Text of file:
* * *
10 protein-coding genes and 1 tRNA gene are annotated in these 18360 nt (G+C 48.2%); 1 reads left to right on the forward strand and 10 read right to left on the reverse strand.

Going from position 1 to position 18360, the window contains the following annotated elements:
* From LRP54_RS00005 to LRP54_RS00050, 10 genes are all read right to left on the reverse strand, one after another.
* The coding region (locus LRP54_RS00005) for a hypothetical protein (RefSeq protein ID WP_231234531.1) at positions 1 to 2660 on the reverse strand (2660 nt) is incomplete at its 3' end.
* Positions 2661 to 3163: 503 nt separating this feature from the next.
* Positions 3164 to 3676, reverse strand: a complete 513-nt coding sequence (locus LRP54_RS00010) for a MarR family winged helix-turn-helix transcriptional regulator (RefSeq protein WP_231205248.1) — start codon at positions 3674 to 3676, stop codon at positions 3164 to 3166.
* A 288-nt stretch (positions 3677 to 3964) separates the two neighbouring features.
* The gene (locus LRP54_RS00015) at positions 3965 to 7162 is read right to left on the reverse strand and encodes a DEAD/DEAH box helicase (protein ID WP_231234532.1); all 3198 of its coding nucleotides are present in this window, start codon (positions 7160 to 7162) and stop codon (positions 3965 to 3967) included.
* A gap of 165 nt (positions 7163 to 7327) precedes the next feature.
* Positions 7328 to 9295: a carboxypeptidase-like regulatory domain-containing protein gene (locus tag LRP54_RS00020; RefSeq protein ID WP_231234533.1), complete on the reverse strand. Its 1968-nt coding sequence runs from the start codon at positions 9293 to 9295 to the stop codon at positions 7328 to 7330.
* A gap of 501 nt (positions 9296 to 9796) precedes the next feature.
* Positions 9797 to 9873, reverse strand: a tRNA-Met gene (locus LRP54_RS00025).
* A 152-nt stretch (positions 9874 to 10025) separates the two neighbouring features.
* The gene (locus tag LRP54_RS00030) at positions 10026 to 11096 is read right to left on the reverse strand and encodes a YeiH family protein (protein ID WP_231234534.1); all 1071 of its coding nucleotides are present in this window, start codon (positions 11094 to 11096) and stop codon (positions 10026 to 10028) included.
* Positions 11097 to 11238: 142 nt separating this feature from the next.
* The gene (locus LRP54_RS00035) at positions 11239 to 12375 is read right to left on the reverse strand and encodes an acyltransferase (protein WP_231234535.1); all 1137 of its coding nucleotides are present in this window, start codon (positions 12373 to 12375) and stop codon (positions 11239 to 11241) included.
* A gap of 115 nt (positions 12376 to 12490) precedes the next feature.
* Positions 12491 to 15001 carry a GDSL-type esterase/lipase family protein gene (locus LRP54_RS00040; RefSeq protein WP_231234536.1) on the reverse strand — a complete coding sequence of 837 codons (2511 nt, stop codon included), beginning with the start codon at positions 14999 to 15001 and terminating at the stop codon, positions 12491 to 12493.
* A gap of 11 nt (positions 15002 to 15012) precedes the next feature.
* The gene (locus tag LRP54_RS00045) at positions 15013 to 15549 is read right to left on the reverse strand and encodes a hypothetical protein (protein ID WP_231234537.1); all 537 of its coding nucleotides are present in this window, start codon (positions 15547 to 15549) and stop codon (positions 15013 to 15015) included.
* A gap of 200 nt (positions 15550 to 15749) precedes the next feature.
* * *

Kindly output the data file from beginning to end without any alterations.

10 protein-coding genes and 1 tRNA gene are annotated in these 18360 nt (G+C 48.2%); 1 reads left to right on the forward strand and 10 read right to left on the reverse strand.

Going from position 1 to position 18360, the window contains the following annotated elements:
* From LRP54_RS00005 to LRP54_RS00050, 10 genes are all read right to left on the reverse strand, one after another.
* The coding region (locus LRP54_RS00005) for a hypothetical protein (RefSeq protein ID WP_231234531.1) at positions 1 to 2660 on the reverse strand (2660 nt) is incomplete at its 3' end.
* Positions 2661 to 3163: 503 nt separating this feature from the next.
* Positions 3164 to 3676, reverse strand: a complete 513-nt coding sequence (locus LRP54_RS00010) for a MarR family winged helix-turn-helix transcriptional regulator (RefSeq protein WP_231205248.1) — start codon at positions 3674 to 3676, stop codon at positions 3164 to 3166.
* A 288-nt stretch (positions 3677 to 3964) separates the two neighbouring features.
* The gene (locus LRP54_RS00015) at positions 3965 to 7162 is read right to left on the reverse strand and encodes a DEAD/DEAH box helicase (protein ID WP_231234532.1); all 3198 of its coding nucleotides are present in this window, start codon (positions 7160 to 7162) and stop codon (positions 3965 to 3967) included.
* A gap of 165 nt (positions 7163 to 7327) precedes the next feature.
* Positions 7328 to 9295: a carboxypeptidase-like regulatory domain-containing protein gene (locus tag LRP54_RS00020; RefSeq protein ID WP_231234533.1), complete on the reverse strand. Its 1968-nt coding sequence runs from the start codon at positions 9293 to 9295 to the stop codon at positions 7328 to 7330.
* A gap of 501 nt (positions 9296 to 9796) precedes the next feature.
* Positions 9797 to 9873, reverse strand: a tRNA-Met gene (locus LRP54_RS00025).
* A 152-nt stretch (positions 9874 to 10025) separates the two neighbouring features.
* The gene (locus tag LRP54_RS00030) at positions 10026 to 11096 is read right to left on the reverse strand and encodes a YeiH family protein (protein ID WP_231234534.1); all 1071 of its coding nucleotides are present in this window, start codon (positions 11094 to 11096) and stop codon (positions 10026 to 10028) included.
* Positions 11097 to 11238: 142 nt separating this feature from the next.
* The gene (locus LRP54_RS00035) at positions 11239 to 12375 is read right to left on the reverse strand and encodes an acyltransferase (protein WP_231234535.1); all 1137 of its coding nucleotides are present in this window, start codon (positions 12373 to 12375) and stop codon (positions 11239 to 11241) included.
* A gap of 115 nt (positions 12376 to 12490) precedes the next feature.
* Positions 12491 to 15001 carry a GDSL-type esterase/lipase family protein gene (locus LRP54_RS00040; RefSeq protein WP_231234536.1) on the reverse strand — a complete coding sequence of 837 codons (2511 nt, stop codon included), beginning with the start codon at positions 14999 to 15001 and terminating at the stop codon, positions 12491 to 12493.
* A gap of 11 nt (positions 15002 to 15012) precedes the next feature.
* The gene (locus tag LRP54_RS00045) at positions 15013 to 15549 is read right to left on the reverse strand and encodes a hypothetical protein (protein ID WP_231234537.1); all 537 of its coding nucleotides are present in this window, start codon (positions 15547 to 15549) and stop codon (positions 15013 to 15015) included.
* A gap of 200 nt (positions 15550 to 15749) precedes the next feature.